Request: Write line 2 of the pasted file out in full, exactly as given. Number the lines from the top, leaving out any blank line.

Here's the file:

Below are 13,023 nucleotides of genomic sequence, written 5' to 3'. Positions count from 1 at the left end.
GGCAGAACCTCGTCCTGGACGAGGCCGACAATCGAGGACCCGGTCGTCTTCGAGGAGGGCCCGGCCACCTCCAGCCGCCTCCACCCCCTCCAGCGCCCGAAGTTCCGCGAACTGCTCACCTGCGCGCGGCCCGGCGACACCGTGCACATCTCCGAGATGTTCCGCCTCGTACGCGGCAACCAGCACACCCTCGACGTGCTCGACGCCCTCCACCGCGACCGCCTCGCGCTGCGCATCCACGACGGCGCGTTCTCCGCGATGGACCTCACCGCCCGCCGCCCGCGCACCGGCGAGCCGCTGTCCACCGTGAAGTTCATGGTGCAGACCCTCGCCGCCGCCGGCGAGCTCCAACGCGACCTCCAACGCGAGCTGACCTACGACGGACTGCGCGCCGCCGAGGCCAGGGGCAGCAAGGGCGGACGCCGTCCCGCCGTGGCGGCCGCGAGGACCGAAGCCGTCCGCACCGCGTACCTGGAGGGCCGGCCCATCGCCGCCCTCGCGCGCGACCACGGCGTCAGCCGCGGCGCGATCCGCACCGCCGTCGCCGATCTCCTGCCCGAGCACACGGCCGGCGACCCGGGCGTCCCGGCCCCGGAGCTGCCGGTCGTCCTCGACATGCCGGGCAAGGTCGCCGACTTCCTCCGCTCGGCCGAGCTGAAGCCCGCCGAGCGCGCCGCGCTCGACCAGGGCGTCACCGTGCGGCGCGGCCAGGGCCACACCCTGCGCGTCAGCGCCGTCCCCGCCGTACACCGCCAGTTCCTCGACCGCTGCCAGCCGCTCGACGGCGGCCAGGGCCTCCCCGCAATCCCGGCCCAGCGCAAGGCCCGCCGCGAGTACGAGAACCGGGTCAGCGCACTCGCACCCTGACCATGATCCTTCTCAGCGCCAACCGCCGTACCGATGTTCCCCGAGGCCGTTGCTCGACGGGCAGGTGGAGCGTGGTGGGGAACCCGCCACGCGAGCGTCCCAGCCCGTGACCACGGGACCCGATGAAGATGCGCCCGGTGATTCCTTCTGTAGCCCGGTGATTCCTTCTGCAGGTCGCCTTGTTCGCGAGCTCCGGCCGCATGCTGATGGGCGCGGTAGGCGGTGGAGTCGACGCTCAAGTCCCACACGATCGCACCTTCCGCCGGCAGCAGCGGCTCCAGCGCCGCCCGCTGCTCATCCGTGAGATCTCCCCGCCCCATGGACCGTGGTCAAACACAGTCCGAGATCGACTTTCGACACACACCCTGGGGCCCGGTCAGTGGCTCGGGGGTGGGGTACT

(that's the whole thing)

GGCAGAACCTCGTCCTGGACGAGGCCGACAATCGAGGACCCGGTCGTCTTCGAGGAGGGCCCGGCCACCTCCAGCCGCCTCCACCCCCTCCAGCGCCCGAAGTTCCGCGAACTGCTCACCTGCGCGCGGCCCGGCGACACCGTGCACATCTCCGAGATGTTCCGCCTCGTACGCGGCAACCAGCACACCCTCGACGTGCTCGACGCCCTCCACCGCGACCGCCTCGCGCTGCGCATCCACGACGGCGCGTTCTCCGCGATGGACCTCACCGCCCGCCGCCCGCGCACCGGCGAGCCGCTGTCCACCGTGAAGTTCATGGTGCAGACCCTCGCCGCCGCCGGCGAGCTCCAACGCGACCTCCAACGCGAGCTGACCTACGACGGACTGCGCGCCGCCGAGGCCAGGGGCAGCAAGGGCGGACGCCGTCCCGCCGTGGCGGCCGCGAGGACCGAAGCCGTCCGCACCGCGTACCTGGAGGGCCGGCCCATCGCCGCCCTCGCGCGCGACCACGGCGTCAGCCGCGGCGCGATCCGCACCGCCGTCGCCGATCTCCTGCCCGAGCACACGGCCGGCGACCCGGGCGTCCCGGCCCCGGAGCTGCCGGTCGTCCTCGACATGCCGGGCAAGGTCGCCGACTTCCTCCGCTCGGCCGAGCTGAAGCCCGCCGAGCGCGCCGCGCTCGACCAGGGCGTCACCGTGCGGCGCGGCCAGGGCCACACCCTGCGCGTCAGCGCCGTCCCCGCCGTACACCGCCAGTTCCTCGACCGCTGCCAGCCGCTCGACGGCGGCCAGGGCCTCCCCGCAATCCCGGCCCAGCGCAAGGCCCGCCGCGAGTACGAGAACCGGGTCAGCGCACTCGCACCCTGACCATGATCCTTCTCAGCGCCAACCGCCGTACCGATGTTCCCCGAGGCCGTTGCTCGACGGGCAGGTGGAGCGTGGTGGGGAACCCGCCACGCGAGCGTCCCAGCCCGTGACCACGGGACCCGATGAAGATGCGCCCGGTGATTCCTTCTGTAGCCCGGTGATTCCTTCTGCAGGTCGCCTTGTTCGCGAGCTCCGGCCGCATGCTGATGGGCGCGGTAGGCGGTGGAGTCGACGCTCAAGTCCCACACGATCGCACCTTCCGCCGGCAGCAGCGGCTCCAGCGCCGCCCGCTGCTCATCCGTGAGATCTCCCCGCCCCATGGACCGTGGTCAAACACAGTCCGAGATCGACTTTCGACACACACCCTGGGGCCCGGTCAGTGGCTCGGGGGTGGGGTACT